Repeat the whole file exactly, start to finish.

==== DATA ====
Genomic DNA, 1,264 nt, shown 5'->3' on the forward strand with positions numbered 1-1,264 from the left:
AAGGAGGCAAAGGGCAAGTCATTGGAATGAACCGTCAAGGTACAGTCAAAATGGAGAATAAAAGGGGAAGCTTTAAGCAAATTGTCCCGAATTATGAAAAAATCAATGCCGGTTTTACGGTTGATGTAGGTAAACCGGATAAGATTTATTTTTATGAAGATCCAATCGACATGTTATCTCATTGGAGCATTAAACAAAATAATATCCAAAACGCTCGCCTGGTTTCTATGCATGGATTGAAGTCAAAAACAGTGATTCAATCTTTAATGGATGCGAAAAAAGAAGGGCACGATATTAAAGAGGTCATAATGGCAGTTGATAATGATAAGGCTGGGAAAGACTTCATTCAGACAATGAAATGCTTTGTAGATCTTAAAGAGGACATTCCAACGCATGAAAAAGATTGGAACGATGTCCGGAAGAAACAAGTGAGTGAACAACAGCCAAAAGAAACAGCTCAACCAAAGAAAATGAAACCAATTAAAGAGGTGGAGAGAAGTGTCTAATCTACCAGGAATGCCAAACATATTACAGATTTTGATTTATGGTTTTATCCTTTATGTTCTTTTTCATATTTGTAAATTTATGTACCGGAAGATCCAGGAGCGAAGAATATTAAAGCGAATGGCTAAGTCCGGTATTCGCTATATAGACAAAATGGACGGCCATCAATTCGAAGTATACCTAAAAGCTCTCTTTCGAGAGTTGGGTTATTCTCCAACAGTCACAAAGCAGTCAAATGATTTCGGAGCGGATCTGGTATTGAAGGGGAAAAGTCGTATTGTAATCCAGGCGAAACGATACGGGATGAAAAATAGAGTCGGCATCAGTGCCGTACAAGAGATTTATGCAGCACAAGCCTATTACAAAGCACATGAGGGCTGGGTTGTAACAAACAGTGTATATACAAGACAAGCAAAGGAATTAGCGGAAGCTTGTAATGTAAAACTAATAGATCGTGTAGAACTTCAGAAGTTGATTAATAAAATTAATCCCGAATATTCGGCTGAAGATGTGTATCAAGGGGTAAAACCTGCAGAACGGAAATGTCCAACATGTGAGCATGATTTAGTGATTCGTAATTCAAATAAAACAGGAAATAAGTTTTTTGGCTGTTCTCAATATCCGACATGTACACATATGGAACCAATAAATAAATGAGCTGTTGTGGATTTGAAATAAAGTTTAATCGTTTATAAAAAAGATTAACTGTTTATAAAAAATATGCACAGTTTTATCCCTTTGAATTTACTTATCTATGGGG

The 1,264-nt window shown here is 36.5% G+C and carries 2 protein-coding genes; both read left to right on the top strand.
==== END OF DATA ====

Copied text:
Genomic DNA, 1,264 nt, shown 5'->3' on the forward strand with positions numbered 1-1,264 from the left:
AAGGAGGCAAAGGGCAAGTCATTGGAATGAACCGTCAAGGTACAGTCAAAATGGAGAATAAAAGGGGAAGCTTTAAGCAAATTGTCCCGAATTATGAAAAAATCAATGCCGGTTTTACGGTTGATGTAGGTAAACCGGATAAGATTTATTTTTATGAAGATCCAATCGACATGTTATCTCATTGGAGCATTAAACAAAATAATATCCAAAACGCTCGCCTGGTTTCTATGCATGGATTGAAGTCAAAAACAGTGATTCAATCTTTAATGGATGCGAAAAAAGAAGGGCACGATATTAAAGAGGTCATAATGGCAGTTGATAATGATAAGGCTGGGAAAGACTTCATTCAGACAATGAAATGCTTTGTAGATCTTAAAGAGGACATTCCAACGCATGAAAAAGATTGGAACGATGTCCGGAAGAAACAAGTGAGTGAACAACAGCCAAAAGAAACAGCTCAACCAAAGAAAATGAAACCAATTAAAGAGGTGGAGAGAAGTGTCTAATCTACCAGGAATGCCAAACATATTACAGATTTTGATTTATGGTTTTATCCTTTATGTTCTTTTTCATATTTGTAAATTTATGTACCGGAAGATCCAGGAGCGAAGAATATTAAAGCGAATGGCTAAGTCCGGTATTCGCTATATAGACAAAATGGACGGCCATCAATTCGAAGTATACCTAAAAGCTCTCTTTCGAGAGTTGGGTTATTCTCCAACAGTCACAAAGCAGTCAAATGATTTCGGAGCGGATCTGGTATTGAAGGGGAAAAGTCGTATTGTAATCCAGGCGAAACGATACGGGATGAAAAATAGAGTCGGCATCAGTGCCGTACAAGAGATTTATGCAGCACAAGCCTATTACAAAGCACATGAGGGCTGGGTTGTAACAAACAGTGTATATACAAGACAAGCAAAGGAATTAGCGGAAGCTTGTAATGTAAAACTAATAGATCGTGTAGAACTTCAGAAGTTGATTAATAAAATTAATCCCGAATATTCGGCTGAAGATGTGTATCAAGGGGTAAAACCTGCAGAACGGAAATGTCCAACATGTGAGCATGATTTAGTGATTCGTAATTCAAATAAAACAGGAAATAAGTTTTTTGGCTGTTCTCAATATCCGACATGTACACATATGGAACCAATAAATAAATGAGCTGTTGTGGATTTGAAATAAAGTTTAATCGTTTATAAAAAAGATTAACTGTTTATAAAAAATATGCACAGTTTTATCCCTTTGAATTTACTTATCTATGGGG

The 1,264-nt window shown here is 36.5% G+C and carries 2 protein-coding genes; both read left to right on the top strand.